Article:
When the trailer for Meg, the upcoming horror monster movie starring Jason Statham and featuring a Megalodon as the villain, came out I thought that movie was going to be loads of cheesy, dumb fun.
Upon watching Deep Blue Sea 2, sequel to the 1999 Deep Blue Sea, I actually think Meg will look like an award-winning cinematic experience in comparison.
Before delving into the review of this straight-to-DVD horror flick, let me just give you a bit of context: Deep Blue Sea is a 1999 sci-fi action movie, starring Thomas Jane and Samuel L. Jackson, which – although not spectacular, to say the least – gained a small cult following throughout the years. That depended on the now outdated special effects, the paper-thin and dumb plotline, and most of all, the incredibly amusing and over-the-top death scene of Mr Jackson’s character.
19 years down the line, for some reason, somebody, somewhere, decided that Deep Blue Sea needed a sequel: here we follow Carl Durant, a billionaire who, for uncertain reasons, is experimenting on bull sharks to turn them into killing machines (nice move, buddy!). After an accident kills two fishermen, Durant hires three experts – a good looking biologist who wants to demonstrate sharks aren’t monster and a couple of geneticists – to supervise the project: he, then, takes them to a super-secret, underwater headquarter where nothing goes as planned.
The first thing you need to know about this movie is that it looks like a late 90s, made for television flick. One could argue that this is done very much on purpose, to recreate the vibe of the original, but soon enough the viewer is introduced to the cheapest production values and special effects I’ve seen in a long time. Undeniable proof that Deep Blue Sea 2 is beyond cheap, in every way. If anything, it reminds me of train-wrecks along the line of Shark Attack 3 and the shit Asylum Production throws out there every now and then (movies like Megashark vs Gatoroid).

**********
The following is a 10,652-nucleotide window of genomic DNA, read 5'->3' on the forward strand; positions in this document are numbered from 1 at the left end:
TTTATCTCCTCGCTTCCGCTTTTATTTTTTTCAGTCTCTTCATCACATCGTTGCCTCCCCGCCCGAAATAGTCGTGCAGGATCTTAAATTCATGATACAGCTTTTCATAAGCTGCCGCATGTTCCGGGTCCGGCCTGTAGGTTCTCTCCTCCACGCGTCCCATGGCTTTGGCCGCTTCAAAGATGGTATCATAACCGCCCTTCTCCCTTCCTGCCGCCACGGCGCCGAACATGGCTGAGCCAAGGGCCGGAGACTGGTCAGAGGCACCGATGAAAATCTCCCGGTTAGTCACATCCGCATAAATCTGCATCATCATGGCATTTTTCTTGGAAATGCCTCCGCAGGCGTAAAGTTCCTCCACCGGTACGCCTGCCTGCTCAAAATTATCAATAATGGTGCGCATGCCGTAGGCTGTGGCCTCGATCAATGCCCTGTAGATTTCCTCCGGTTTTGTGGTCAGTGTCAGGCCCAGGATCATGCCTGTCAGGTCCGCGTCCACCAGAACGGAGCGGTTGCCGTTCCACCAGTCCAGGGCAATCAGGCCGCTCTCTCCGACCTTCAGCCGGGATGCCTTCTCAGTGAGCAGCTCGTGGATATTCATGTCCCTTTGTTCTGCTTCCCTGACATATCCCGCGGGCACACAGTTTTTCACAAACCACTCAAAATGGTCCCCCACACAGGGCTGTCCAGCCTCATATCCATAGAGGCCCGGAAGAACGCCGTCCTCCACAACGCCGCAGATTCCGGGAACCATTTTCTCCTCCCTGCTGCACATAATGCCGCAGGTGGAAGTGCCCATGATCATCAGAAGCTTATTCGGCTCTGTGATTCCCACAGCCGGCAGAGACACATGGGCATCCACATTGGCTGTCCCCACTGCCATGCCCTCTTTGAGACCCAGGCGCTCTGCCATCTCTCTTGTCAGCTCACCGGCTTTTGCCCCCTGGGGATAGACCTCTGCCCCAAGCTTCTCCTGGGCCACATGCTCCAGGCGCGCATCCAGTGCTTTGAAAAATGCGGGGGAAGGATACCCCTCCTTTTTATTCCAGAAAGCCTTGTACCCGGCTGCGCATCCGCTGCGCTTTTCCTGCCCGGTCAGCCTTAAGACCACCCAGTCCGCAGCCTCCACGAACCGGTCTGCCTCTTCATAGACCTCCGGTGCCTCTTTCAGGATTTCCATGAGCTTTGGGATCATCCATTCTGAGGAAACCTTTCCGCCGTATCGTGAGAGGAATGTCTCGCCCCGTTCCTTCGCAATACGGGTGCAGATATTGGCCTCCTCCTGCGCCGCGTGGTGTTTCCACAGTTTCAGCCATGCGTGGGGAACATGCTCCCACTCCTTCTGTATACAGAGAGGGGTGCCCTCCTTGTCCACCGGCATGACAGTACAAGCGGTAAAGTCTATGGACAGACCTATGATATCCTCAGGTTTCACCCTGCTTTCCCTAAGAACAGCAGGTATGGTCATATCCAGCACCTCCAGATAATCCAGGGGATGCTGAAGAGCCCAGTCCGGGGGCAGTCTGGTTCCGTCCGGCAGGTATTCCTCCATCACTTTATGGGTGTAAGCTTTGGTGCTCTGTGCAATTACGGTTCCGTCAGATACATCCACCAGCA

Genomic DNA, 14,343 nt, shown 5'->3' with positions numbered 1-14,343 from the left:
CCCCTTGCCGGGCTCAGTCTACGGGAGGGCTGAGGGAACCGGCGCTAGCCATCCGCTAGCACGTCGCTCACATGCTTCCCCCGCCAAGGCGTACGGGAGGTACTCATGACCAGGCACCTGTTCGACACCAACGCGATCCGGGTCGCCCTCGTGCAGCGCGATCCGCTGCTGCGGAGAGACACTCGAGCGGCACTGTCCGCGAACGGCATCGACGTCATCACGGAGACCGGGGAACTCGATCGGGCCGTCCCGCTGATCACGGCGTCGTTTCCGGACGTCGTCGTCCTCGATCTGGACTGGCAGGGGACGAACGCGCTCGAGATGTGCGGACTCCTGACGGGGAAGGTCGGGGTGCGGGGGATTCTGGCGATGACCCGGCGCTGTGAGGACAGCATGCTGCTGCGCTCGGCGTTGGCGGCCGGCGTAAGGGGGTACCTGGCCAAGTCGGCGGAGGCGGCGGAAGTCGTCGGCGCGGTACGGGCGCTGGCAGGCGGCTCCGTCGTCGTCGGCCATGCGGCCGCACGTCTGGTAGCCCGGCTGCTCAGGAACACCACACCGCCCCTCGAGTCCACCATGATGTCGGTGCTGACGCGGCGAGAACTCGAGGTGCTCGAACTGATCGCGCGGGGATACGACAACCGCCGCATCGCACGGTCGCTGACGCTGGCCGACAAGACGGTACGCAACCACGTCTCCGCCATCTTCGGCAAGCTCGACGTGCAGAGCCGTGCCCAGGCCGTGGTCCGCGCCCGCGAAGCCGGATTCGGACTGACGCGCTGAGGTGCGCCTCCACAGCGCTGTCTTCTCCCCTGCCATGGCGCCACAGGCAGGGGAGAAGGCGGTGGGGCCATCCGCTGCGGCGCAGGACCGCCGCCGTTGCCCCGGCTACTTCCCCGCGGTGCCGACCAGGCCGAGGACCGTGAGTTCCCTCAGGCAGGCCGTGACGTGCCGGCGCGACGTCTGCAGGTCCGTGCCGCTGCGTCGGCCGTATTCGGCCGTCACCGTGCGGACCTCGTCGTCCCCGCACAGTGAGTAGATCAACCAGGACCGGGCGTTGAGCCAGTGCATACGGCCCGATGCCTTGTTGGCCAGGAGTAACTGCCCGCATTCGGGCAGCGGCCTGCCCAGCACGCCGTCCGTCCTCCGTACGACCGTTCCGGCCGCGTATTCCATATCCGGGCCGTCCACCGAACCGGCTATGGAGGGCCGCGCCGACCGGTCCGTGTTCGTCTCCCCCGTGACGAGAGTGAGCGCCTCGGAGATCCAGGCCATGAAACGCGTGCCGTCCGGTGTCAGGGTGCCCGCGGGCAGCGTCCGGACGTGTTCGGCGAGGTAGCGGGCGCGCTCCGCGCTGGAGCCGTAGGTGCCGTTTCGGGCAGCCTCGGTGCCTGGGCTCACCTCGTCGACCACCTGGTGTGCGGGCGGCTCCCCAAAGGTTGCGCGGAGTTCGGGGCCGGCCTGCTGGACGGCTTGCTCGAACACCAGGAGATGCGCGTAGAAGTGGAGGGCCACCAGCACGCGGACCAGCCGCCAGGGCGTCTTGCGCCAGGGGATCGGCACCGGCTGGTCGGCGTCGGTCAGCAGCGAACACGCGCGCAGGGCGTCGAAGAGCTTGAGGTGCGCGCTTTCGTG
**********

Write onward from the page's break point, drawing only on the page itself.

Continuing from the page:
Calling the acting in this movie subpar would be an understatement: the main girl – an oversexualised version of Malika Monroe (It Follows, 2014) – is there only to show her boobs and look sexy. Hey, as a straight male viewer I can’t complain too much, but at least she could try not to deliver her lines like if she was on antidepressant. The rest of the cast is even worse, with their either wooden or hysterical performances. Besides, every character is basically a walking cliché (the tough Russian guy, the shady billionaire, the mad scientist, the hot heroine and so on), written so lazily that’s impossible not to laugh at them. Let’s take a close look at some of the dialogue, for example:
“Hey, let’s take a sel-fish!”
“I wanted to prove that sharks ain’t monsters, but what you created is monsters disguised as sharks! Humans shouldn’t mess around with nature!” (I love when movies deliver messages so subtly…)
“You’re a nerd, get us out of here with your computer skills” (stated with a straight face…)
And so on, and so forth.
When you think that the movie can’t get any worse, the viewer is introduced to the worst CGI I’ve seen in a long time, with sharks that appear to come from a 2003 computer programme and the silliest editing ever to disguise the lack of budget. At one point, we are also introduced to tiny “vampire sharks” (yeah, it’s that stupid…) that look horrendously crafted and painfully unscary.
Speaking of scare factor, Deep Blue Sea 2 tries to be a horror film by using an insane amount of fake jump-scares that are timed so badly that they don’t even startle the viewer!
And you know what’s the worst part? I kind of enjoyed the movie on a “so bad it’s good” level: I had a blast noticing all the dumb things presented in the movie and how shockingly nonsensical everything was. I’m actually thinking about rewatching it one day… nonetheless, unless you like “so bad it’s good” movies, you won’t find anything to like in Deep Blue Sea, as my final grade will confirm.
Deep Blue Sea 2 2.5/10
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My review is also available on IMDb – Deep Blue Sea 2